The relationship between ethical sensitivity, high ability and gender in higher education students

Research output: Contribution to journalArticleAcademicpeer-review

Abstract

This study examined the ethical sensitivity of high-ability undergraduate students (n=731) in the Netherlands who completed the 28-item Ethical Sensitivity Scale Questionnaire (ESSQ) developed by Tirri & Nokelainen (2007; 2011). The ESSQ is based on Narvaez' (2001) operationalization of ethical sensitivity in seven dimensions. The following research question was explored and subjected to a Mann-Whitney U Test: Are there any differences in ethical sensitivity between (1) academically average and high-ability students, and (2) male and female students? The self-assessed ethical sensitivity of high-ability students was higher than that of their average-ability peers. Furthermore, female students scored higher on 'taking the perspectives of others'. These results imply that programs for high-ability students incorporating ethical issues could build upon characteristics of this group.
Original languageEnglish
Pages (from-to)39-49
JournalGifted and talented international
Volume29
Issue number1-2
Publication statusPublished - 2014

Keywords

  • ethical sensitivity
  • higher education
  • academic achievement
  • high ability

Cite this

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title = "The relationship between ethical sensitivity, high ability and gender in higher education students",
abstract = "This study examined the ethical sensitivity of high-ability undergraduate students (n=731) in the Netherlands who completed the 28-item Ethical Sensitivity Scale Questionnaire (ESSQ) developed by Tirri & Nokelainen (2007; 2011). The ESSQ is based on Narvaez' (2001) operationalization of ethical sensitivity in seven dimensions. The following research question was explored and subjected to a Mann-Whitney U Test: Are there any differences in ethical sensitivity between (1) academically average and high-ability students, and (2) male and female students? The self-assessed ethical sensitivity of high-ability students was higher than that of their average-ability peers. Furthermore, female students scored higher on 'taking the perspectives of others'. These results imply that programs for high-ability students incorporating ethical issues could build upon characteristics of this group.",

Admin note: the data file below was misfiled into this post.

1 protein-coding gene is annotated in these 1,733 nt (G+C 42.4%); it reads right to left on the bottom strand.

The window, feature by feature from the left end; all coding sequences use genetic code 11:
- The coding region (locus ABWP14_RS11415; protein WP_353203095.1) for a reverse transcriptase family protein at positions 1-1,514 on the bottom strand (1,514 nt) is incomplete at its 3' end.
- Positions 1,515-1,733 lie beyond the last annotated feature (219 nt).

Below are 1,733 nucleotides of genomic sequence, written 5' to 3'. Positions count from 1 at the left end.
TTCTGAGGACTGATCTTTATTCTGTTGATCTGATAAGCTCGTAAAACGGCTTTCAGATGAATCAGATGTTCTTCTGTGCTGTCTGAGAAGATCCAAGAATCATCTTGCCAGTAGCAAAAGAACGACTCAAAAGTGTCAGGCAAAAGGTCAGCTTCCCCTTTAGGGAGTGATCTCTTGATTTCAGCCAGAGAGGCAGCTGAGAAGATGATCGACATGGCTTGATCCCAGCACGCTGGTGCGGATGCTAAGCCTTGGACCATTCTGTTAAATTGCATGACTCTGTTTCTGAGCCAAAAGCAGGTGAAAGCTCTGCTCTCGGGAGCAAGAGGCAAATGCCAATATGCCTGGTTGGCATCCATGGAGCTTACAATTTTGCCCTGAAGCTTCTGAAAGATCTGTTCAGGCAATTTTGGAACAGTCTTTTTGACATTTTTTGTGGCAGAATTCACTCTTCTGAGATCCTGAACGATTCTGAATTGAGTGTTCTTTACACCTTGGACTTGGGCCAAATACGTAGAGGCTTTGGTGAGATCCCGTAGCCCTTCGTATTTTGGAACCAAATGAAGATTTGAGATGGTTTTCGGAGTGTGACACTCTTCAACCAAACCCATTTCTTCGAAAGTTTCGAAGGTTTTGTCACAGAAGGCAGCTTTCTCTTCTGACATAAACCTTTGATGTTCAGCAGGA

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author = "Ingrid Schutte and Marca Wolfensberger and Kirsi Tirri",
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The relationship between ethical sensitivity, high ability and gender in higher education students. / Schutte, Ingrid; Wolfensberger, Marca; Tirri, Kirsi.

In: Gifted and talented international, Vol. 29, No. 1-2, 2014, p. 39-49.

Research output: Contribution to journalArticleAcademicpeer-review

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AB - This study examined the ethical sensitivity of high-ability undergraduate students (n=731) in the Netherlands who completed the 28-item Ethical Sensitivity Scale Questionnaire (ESSQ) developed by Tirri & Nokelainen (2007; 2011). The ESSQ is based on Narvaez' (2001) operationalization of ethical sensitivity in seven dimensions. The following research question was explored and subjected to a Mann-Whitney U Test: Are there any differences in ethical sensitivity between (1) academically average and high-ability students, and (2) male and female students? The self-assessed ethical sensitivity of high-ability students was higher than that of their average-ability peers. Furthermore, female students scored higher on 'taking the perspectives of others'. These results imply that programs for high-ability students incorporating ethical issues could build upon characteristics of this group.

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